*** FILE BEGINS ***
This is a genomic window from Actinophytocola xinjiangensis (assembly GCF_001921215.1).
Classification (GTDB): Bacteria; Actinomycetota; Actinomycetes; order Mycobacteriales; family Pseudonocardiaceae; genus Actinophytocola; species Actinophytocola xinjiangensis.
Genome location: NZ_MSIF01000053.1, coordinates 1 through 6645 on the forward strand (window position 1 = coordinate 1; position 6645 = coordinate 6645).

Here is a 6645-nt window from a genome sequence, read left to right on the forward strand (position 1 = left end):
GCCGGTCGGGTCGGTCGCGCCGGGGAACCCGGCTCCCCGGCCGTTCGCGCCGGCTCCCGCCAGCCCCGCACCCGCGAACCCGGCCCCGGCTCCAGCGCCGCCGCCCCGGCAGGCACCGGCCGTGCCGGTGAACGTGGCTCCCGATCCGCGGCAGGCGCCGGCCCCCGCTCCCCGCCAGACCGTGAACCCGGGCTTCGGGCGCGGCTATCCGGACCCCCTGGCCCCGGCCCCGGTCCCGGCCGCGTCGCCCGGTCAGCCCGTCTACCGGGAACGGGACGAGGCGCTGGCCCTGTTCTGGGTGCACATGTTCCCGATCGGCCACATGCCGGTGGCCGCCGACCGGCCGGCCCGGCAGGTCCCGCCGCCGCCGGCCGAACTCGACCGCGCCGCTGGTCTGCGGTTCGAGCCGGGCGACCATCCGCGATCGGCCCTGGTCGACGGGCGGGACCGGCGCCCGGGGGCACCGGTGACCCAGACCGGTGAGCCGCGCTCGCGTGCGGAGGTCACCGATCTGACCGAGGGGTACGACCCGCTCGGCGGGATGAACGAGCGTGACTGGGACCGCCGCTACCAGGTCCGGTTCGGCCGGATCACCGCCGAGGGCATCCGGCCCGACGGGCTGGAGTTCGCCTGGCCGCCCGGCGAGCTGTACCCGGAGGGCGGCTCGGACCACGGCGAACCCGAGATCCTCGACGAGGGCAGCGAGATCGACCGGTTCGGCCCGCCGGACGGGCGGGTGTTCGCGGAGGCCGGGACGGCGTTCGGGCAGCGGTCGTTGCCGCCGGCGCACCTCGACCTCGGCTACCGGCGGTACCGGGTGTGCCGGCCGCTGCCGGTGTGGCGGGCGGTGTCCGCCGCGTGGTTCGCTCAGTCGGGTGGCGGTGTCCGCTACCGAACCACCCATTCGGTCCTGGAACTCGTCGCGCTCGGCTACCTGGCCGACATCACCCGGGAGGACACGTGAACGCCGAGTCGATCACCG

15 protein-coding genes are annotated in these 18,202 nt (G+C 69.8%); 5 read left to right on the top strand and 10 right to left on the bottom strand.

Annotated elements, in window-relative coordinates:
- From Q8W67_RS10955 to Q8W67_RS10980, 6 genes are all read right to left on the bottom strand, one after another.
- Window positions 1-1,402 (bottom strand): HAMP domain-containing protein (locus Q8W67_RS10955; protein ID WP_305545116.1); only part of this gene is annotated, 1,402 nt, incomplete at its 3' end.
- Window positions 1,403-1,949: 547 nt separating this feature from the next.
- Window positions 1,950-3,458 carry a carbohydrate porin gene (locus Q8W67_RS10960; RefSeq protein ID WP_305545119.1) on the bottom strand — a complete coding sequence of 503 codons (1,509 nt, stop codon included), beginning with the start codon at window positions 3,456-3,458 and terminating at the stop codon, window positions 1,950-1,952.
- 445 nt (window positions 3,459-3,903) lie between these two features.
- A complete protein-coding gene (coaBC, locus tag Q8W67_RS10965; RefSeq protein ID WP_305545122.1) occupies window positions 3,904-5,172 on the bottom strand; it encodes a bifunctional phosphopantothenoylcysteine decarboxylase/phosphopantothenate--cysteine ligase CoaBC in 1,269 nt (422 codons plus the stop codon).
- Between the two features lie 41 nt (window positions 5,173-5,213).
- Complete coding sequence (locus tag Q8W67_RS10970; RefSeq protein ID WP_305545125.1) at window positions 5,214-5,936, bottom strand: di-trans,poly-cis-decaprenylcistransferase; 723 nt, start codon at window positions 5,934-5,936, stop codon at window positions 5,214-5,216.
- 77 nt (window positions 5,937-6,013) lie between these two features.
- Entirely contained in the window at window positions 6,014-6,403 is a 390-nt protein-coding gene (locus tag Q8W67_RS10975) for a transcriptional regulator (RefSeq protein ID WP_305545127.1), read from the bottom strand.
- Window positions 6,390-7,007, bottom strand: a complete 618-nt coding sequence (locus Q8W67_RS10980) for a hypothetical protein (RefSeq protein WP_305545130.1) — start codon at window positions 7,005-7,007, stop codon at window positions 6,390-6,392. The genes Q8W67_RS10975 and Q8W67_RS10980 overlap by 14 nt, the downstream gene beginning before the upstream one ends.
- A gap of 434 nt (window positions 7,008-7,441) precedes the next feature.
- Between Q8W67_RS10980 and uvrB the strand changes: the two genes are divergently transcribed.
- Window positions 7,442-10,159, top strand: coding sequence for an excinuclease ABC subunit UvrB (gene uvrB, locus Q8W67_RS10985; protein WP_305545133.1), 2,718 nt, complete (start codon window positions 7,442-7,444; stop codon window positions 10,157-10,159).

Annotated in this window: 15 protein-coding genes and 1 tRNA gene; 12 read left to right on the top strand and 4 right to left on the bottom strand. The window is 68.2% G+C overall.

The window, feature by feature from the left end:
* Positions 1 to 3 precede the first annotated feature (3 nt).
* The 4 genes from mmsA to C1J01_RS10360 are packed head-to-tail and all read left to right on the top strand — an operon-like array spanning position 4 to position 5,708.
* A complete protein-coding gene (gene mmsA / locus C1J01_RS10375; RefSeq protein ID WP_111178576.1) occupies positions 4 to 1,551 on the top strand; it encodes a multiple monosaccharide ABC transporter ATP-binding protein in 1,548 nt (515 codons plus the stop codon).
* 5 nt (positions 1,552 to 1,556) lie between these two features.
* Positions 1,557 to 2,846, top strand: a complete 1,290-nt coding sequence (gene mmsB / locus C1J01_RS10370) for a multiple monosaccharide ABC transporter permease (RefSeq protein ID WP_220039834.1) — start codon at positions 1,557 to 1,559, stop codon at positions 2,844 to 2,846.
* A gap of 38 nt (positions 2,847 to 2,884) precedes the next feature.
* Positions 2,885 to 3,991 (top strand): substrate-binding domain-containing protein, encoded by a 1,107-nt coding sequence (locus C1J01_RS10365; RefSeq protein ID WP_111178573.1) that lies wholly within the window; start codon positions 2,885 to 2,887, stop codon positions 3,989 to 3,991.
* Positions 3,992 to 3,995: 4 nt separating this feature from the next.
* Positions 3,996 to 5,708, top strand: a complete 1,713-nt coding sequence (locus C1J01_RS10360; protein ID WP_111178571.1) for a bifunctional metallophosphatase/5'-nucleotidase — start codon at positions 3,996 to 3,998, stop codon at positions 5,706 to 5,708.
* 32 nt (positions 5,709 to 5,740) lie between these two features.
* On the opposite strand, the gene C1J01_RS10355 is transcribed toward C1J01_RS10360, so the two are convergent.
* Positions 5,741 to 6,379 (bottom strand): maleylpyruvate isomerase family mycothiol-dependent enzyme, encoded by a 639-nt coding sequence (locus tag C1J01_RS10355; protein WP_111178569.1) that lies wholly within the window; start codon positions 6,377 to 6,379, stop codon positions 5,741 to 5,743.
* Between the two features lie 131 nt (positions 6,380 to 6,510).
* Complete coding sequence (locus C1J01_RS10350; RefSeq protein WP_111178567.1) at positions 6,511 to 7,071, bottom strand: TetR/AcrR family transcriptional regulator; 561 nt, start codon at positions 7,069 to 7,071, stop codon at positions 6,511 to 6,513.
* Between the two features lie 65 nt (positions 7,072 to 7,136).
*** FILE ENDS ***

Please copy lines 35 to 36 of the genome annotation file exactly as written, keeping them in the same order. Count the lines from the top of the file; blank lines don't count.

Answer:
* Positions 5,741 to 6,379 (bottom strand): maleylpyruvate isomerase family mycothiol-dependent enzyme, encoded by a 639-nt coding sequence (locus tag C1J01_RS10355; protein WP_111178569.1) that lies wholly within the window; start codon positions 6,377 to 6,379, stop codon positions 5,741 to 5,743.
* Between the two features lie 131 nt (positions 6,380 to 6,510).